On the flow characteristics of the conical Minoan pipes used in water supply systems, via computational fluid dynamics simulations
G. Tseropoulos, Y. Dimakopoulos, J. Tsamopoulos & G. Lyberatos Journal of Archaeological Science 40:4 (April 2013): 2057–2068.
Περίληψη (στα Αγγλικά)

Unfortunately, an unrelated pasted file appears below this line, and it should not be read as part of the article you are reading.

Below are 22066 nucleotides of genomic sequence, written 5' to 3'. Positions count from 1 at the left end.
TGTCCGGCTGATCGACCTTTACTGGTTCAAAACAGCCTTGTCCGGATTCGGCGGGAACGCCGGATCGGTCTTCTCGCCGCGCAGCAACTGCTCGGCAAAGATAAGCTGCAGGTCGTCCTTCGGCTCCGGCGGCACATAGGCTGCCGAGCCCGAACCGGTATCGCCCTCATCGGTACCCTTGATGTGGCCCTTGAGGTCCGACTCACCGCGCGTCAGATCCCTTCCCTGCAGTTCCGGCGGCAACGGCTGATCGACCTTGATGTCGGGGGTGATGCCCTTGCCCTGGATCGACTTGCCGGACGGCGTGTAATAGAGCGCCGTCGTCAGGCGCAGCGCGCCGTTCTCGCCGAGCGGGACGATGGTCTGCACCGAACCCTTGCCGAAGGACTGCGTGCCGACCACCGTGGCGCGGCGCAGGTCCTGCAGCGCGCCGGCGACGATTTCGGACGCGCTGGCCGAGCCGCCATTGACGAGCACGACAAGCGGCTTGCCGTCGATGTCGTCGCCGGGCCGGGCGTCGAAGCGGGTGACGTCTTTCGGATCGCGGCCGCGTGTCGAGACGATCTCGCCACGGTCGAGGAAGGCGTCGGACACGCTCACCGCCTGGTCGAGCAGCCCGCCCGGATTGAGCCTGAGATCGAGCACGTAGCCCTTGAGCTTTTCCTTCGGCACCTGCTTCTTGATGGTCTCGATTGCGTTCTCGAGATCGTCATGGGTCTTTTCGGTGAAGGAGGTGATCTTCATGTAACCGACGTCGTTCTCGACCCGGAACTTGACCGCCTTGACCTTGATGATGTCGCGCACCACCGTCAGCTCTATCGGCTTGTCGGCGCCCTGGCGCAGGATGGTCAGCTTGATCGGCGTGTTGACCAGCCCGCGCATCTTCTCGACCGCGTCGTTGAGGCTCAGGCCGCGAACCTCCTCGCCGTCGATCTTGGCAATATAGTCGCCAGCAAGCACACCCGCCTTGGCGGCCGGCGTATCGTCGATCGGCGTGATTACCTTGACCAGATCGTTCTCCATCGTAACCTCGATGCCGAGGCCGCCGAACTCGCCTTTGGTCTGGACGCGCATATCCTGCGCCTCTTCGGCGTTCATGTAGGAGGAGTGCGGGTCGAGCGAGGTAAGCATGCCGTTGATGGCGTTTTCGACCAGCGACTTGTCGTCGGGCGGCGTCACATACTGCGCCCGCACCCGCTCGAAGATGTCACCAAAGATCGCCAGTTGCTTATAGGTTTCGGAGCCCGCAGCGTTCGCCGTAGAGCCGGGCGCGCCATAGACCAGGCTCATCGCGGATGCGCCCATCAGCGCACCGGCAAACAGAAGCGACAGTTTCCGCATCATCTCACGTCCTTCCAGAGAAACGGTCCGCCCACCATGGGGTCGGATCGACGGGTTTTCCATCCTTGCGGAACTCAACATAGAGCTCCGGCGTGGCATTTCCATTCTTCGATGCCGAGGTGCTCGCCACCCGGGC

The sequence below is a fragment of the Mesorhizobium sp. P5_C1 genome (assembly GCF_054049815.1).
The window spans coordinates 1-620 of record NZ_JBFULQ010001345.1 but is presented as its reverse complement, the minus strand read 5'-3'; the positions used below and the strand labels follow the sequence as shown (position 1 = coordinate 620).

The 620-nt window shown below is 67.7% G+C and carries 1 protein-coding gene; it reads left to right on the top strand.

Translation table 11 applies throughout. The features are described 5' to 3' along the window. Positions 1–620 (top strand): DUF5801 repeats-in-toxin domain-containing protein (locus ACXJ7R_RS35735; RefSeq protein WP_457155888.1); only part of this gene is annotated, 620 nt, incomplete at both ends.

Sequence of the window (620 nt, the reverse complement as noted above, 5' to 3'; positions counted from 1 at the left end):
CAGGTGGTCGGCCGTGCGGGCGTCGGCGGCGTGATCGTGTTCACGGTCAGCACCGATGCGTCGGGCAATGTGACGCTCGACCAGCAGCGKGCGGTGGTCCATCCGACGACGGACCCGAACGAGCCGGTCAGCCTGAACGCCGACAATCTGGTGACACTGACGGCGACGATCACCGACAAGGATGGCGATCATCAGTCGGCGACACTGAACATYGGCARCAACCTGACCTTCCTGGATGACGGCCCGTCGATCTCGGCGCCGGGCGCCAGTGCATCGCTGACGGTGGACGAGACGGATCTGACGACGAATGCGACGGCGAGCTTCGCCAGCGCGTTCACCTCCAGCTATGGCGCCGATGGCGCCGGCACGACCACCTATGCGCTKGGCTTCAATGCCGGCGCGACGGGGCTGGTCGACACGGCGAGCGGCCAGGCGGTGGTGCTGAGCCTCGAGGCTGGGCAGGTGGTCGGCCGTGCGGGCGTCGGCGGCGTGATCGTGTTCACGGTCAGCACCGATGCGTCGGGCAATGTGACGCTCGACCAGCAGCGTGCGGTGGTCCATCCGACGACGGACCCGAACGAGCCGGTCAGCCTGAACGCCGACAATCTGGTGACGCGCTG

The Minoan Terracotta pipes with their conical shape were widely used in the water distribution system in the ancient Minoan civilization. They remain one of the brightest achievements of the Minoan tribe in water supply technology and raise admiration as well as many questions about the technological advancements of antiquity, that are yet to be understood. The present work aims at answering the following questions: a) what inspired the Minoans to manufacture pipes with such a peculiar shape, that differs greatly not only from later pipe designs of antiquity, but also from contemporary cylindrical pipes and b) why was the design of those pipes abandoned after the fall of the Minoan civilization? It tries to address these questions by investigating the flow physics and dynamics that take place in such pipes, adopting advanced numerical and computational methods. The time-averaged Navier–Stokes equations along with the k − ɛ turbulence model are solved for a variety of geometrical parameters, pipe orientations and flow rates, in order to produce a comparative picture of the hydraulic efficiency of the conical Minoan pipes. The flow field is visualized and critical flow parameters, such as the head loss, the velocity magnitude and turbulence intensity, are calculated. These calculations show clearly that the conical Minoan pipes exhibit significantly higher pressure drops along their length compared to an equivalent straight pipe. In their widest part an extended recirculation appears, which could wash out impurities that may be present in the water, which at the same time cannot be deposited on the pipe wall. This evidence proves that the Minoan pipes are energetically expensive to operate and consequently their replacing by cylindrical pipes was inevitable. Therefore, it seems that the main advantage and purpose of the particular geometry was that they could be easily connected on site, forming long straight or slowly bending lines without having to add straight or many different fittings in between.